While I recommend reading the Hechinger Report’s Sarah Garland for the best explanation on the methodological issues around Gary Miron’s new KIPP study, the issue of “sustainability” deserves further discussion. There’s a commonly-voiced, but frequently unexplored concern that schools which utilize funding above and beyond public funding are somehow “unsustainable.” Yet, these discussions generally miss three important points:
1. If we use this definition of sustainability — does the institution only use public funding? — then almost all of our community-based nonprofits, universities, religious organizations, and many traditional district public schools (think local education funds, foundations and PTAs) are unsustainable. Sustainability is a critical issue and it deserves more than this simplistic analysis.
2. When analyzing sustainability, the composition of funds matters. Generally, we want to look at the operating funds only — not long term capital or extraordinary expenditures. And, it’s important to recognize that growth can confound many of these analyses: it generally takes extra money to start new schools, expand operations, etc. Schools — just like all organizations — do get into trouble when they begin to use capital or growth funds to backfill for persistent operating cost overruns. The other factor you’d want to explore is the sustainability of philanthropic funding. Is the charitable funding coming from one big giver or a broad base of individual support? The former is dangerous, while the latter is indicative of ongoing community support.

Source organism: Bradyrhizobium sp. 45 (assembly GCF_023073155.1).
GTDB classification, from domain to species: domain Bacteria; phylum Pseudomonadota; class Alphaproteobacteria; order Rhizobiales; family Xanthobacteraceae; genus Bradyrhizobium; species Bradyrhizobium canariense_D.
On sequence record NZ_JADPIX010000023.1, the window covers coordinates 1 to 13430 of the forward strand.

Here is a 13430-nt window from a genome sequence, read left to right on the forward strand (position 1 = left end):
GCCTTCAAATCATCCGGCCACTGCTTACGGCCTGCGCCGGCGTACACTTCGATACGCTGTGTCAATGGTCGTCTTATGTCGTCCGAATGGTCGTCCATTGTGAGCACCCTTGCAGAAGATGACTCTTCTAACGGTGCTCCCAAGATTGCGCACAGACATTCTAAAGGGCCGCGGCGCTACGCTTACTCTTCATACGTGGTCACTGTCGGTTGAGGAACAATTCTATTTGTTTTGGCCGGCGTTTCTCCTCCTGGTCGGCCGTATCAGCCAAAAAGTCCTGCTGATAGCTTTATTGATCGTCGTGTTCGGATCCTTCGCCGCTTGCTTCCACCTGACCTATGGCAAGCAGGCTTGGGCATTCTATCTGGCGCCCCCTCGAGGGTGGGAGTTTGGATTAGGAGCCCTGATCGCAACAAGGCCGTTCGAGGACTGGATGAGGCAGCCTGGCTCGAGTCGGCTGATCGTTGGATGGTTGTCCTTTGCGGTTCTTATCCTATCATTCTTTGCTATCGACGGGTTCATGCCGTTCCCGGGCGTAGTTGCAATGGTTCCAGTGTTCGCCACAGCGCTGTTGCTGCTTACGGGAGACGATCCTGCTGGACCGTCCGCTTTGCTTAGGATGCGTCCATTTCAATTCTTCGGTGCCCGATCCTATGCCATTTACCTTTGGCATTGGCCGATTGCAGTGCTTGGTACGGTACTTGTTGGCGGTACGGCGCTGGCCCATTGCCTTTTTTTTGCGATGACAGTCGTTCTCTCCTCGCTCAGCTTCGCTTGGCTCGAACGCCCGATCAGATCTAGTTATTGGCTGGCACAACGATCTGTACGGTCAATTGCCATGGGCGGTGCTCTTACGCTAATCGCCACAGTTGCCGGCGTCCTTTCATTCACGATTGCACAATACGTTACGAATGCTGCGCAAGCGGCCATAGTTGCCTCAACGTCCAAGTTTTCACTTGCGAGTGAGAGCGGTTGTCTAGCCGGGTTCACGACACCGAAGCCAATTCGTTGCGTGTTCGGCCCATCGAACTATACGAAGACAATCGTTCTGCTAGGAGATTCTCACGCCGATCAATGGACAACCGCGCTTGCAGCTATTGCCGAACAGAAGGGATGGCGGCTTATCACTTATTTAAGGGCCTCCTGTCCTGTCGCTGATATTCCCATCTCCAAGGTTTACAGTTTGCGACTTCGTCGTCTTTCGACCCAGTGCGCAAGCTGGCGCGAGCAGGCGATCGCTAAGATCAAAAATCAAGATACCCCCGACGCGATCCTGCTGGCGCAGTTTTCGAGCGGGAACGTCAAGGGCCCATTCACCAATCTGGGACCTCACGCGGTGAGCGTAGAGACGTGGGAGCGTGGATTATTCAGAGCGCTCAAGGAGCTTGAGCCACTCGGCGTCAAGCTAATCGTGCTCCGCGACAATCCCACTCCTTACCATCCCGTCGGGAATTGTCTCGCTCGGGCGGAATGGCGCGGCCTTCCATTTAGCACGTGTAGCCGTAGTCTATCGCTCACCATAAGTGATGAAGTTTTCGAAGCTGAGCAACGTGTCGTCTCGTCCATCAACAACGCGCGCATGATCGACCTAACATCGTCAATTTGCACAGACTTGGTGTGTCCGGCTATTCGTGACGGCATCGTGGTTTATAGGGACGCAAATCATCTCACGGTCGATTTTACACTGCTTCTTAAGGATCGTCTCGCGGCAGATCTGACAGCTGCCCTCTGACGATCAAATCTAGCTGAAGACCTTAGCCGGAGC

3. It takes money to extend learning time, provide additional supports, cultivate leadership, etc. So, money does matter. But, it’s a lot like extended learning time. More can be better, but only if used well. Many, many schools that receive additional funding are still unable to improve. It’s still unusual and notable for a school — even if it receives more money — to significantly increase learning outcomes for poor and minority students.
Finally, equity matters — a lot. Public schools in wealthy communities are generally well-supported — both by individual parents and local education funds and foundations. Rather than fret, I’m pretty happy when the most advantaged members of our society direct their giving towards public schools serving our most disadvantaged kids.*
If advocates could get beyond the almost reflective, finger-pointing antagonism between traditional district and charter public schools, there’s an opportunity to forge a powerful alliance for more funding — public and charitable — for schools serving poor students. This is only possible if the lesson we take from the KIPPs of the world is that it is possible to help disadvantaged children succeed. It likely requires significant changes in the ways that many schools operate. And, for students who need more, it may cost more. But it is possible — and worth it.
* BTW, no false dichotomies. I think the most advantaged members of our society should pay more taxes, too.